A small green road sign along Route 16, in southwestern Illinois, greets motorists rolling into the town of Hillsboro by announcing the size of the local population: 6,300. Brian Sullivan, who is wrapping up his third and final year as mayor of Hillsboro, is proud of the town, but he also knows there’s a level of Potemkinism in that road sign. The nearby Graham Correctional Center accounts for more than one-quarter of the official population. “We’re really a town of 4,500,” Sullivan told me when

Buying Black: Then And Now

There’s been an explosion of hashtags and online tools aimed at helping black consumers identify which products are produced and sold by black-owned businesses. But hashtags like #BuyBlack, #BlackDollarsMatter and websites like Shoppeblack.us aren’t simply about making a profit, they also contain a message about empowerment: African-Americans should create and support black businesses that build wealth for the black community, employ black workers, and address inequality.

What CTA Workers Know

Most of the hundreds of thousands of people who ride the L or take a city bus every day don’t pay much attention to transit employees — at least until something goes wrong. When that happens, those workers get an earful, and sometimes worse. They also routinely have to deal with sick passengers, rowdy teen­agers, violent drunks, fare skippers, suicide jumpers, and homeless people desperate for shelter, to say nothing of the demands of keeping trains and buses running on time 24 hours a day...

How the Patriarchy Protects Itself – Kim Bellware –

The men of the Senate Judiciary Committee stepped carefully into last week’s hearing with Dr. Christine Blasey Ford and Judge Brett Kavanaugh, well aware that the specter of Justice Clarence Thomas’ 1991 confirmation was still in the room. Those closely watching the proceedings hoped that enough had shifted in the cultural landscape since the last time another accomplished, professional woman — Anita Hill — leveled claims of sexual misconduct against a powerful man seeking to gain even more powe

’s Chicago and Illinois News Roundup: August 31, 2018

In this week’s Friday News Roundup, host Jenn White breaks down the biggest news stories of the week, including Chicago Police Officer Jason Van Dyke’s trial, former President Barack Obama's visit to Chicago and construction on Lake Shore Drive. President Obama shares the vision of the Presidential Center (YouTube 8/28/18) Chicagoans Spend More Than A Year Of Their Lives Getting To And From Work, Report Says (Block Club Chicago 8/29/18) Prosecutors seek to jail Van Dyke for Chicago Tribune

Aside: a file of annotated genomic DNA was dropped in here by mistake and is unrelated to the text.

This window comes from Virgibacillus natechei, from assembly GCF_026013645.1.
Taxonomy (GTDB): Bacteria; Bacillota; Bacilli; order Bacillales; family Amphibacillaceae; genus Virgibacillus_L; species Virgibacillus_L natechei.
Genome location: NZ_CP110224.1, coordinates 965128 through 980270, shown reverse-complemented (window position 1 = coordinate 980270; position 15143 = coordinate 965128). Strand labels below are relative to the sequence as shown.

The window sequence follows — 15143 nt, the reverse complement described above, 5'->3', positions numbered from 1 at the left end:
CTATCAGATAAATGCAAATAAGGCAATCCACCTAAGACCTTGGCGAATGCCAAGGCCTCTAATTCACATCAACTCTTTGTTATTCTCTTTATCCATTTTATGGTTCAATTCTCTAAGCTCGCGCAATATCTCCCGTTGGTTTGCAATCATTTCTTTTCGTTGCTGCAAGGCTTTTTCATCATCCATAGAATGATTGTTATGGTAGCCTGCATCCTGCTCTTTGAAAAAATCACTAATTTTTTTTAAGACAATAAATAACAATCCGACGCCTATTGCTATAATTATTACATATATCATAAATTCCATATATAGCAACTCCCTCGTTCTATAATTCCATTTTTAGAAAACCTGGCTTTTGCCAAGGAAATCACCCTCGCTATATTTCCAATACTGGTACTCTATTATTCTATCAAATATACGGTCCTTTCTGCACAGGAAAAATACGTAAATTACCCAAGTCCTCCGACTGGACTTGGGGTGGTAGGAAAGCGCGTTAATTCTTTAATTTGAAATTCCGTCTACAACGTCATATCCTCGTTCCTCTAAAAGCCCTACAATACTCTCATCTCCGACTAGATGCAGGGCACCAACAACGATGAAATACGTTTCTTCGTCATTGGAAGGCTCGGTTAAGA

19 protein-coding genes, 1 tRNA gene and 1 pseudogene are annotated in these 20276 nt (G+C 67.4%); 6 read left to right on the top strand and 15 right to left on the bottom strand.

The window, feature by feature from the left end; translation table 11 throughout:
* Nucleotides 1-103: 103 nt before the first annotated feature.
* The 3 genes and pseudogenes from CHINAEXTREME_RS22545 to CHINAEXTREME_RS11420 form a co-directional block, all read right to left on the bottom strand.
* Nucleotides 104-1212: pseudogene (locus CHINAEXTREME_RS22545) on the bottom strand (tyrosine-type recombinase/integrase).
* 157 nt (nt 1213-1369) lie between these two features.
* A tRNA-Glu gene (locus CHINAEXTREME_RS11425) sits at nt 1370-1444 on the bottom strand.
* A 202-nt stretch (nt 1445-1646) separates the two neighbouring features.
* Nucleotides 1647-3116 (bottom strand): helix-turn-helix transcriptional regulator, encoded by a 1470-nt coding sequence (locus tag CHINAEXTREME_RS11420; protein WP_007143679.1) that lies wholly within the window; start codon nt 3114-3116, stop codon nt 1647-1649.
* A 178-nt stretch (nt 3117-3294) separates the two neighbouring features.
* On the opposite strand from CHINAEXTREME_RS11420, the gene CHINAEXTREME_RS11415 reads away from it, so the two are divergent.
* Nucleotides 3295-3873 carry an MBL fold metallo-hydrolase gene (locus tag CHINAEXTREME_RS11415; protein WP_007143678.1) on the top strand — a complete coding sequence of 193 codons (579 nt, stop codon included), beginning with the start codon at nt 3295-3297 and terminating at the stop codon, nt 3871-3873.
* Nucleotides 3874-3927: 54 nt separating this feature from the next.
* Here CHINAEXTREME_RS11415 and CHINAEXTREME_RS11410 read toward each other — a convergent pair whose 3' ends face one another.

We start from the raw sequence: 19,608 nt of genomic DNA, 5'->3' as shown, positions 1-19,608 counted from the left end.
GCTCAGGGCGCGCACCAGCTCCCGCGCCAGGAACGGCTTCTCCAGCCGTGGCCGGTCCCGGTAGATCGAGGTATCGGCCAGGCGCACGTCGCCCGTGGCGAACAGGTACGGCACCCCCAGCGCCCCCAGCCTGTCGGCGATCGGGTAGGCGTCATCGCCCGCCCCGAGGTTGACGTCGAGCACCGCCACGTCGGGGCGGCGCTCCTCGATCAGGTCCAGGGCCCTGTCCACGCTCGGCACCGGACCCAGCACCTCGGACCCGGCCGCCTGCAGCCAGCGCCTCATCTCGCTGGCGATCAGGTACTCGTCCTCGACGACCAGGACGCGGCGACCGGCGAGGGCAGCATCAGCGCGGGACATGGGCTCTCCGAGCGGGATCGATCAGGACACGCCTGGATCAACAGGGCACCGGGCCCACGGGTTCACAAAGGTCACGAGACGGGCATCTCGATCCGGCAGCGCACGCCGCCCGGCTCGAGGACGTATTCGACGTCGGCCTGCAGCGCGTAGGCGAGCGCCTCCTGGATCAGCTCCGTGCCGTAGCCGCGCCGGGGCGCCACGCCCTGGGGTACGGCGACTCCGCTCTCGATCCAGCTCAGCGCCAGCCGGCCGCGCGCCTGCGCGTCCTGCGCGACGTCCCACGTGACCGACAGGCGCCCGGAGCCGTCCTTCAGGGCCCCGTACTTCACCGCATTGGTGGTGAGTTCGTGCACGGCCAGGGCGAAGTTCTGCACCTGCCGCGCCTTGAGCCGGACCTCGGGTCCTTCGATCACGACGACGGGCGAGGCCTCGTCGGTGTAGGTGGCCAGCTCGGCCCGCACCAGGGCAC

Dan Bigg Revolutionized Opioid Treatment

Dan Bigg, the longtime harm reduction advocate who challenged the stigma of opioid addiction and saved lives through his efforts to expand the use of the overdose reversal medication, Naloxone, died at his Chicago home on Tuesday. He was 59. The Cook County Medical Examiner said the cause of death is still undetermined. For nearly three decades, Bigg served as the director of the Chicago Recovery Alliance, a primarily mobile support organization that offers education, care, and recovery help f

Opinion | Rudy Giuliani Is Wrong About Chicago’s Bloodshed

The “let cops be cops” solution — most recently peddled on “Fox & Friends” in light of the bloody weekend — feeds the delusion that police officers themselves can actually control crime, that the causes of and prescriptions for plagues like gun violence are untied to socioeconomic factors. Giving the police more of anything — more numbers, more money, more liberties — to quell violence is still a reactionary, and thus limited, posture. And yes, so is simply calling for tougher gun laws (regulations the city of Chicago has, but its immediate surrounding area does not). To the communities affected, policing and gun laws are only parts of the puzzle.

Opinion | Local Media Needs Security. What Chance the Rapper’s Purchase of Chicagoist Means.

In mid-July, the 25-year-old Chicagoan Chancelor Bennett, known to the world as Chance the Rapper, released an unannounced batch of songs for social media and the blogosphere to feed on. In 2018, this happens all the time in music. But embedded in the lyrics of “I Might Need Security,” the most viral of his four new tracks, was a genuine surprise. He wrapped up a line rebuking bias in local media with a decree: He’s going to own part of it. “I got a hit list so long I don’t know how to finish/

What Trauma Docs Know

Call it a dubious distinction, but Chicago is one of the best places in America to get field experience as a trauma surgeon. The city’s Level 1 trauma centers — hospitals specially equipped to handle the most severe injuries — treat a staggering volume and variety of patients, including, most notably, victims of so-called penetrating trauma, typically gunshot and knife wounds. In Chicago, such cases constitute nearly 30 percent of all Level 1 trauma admissions, compared with 4 percent nationwide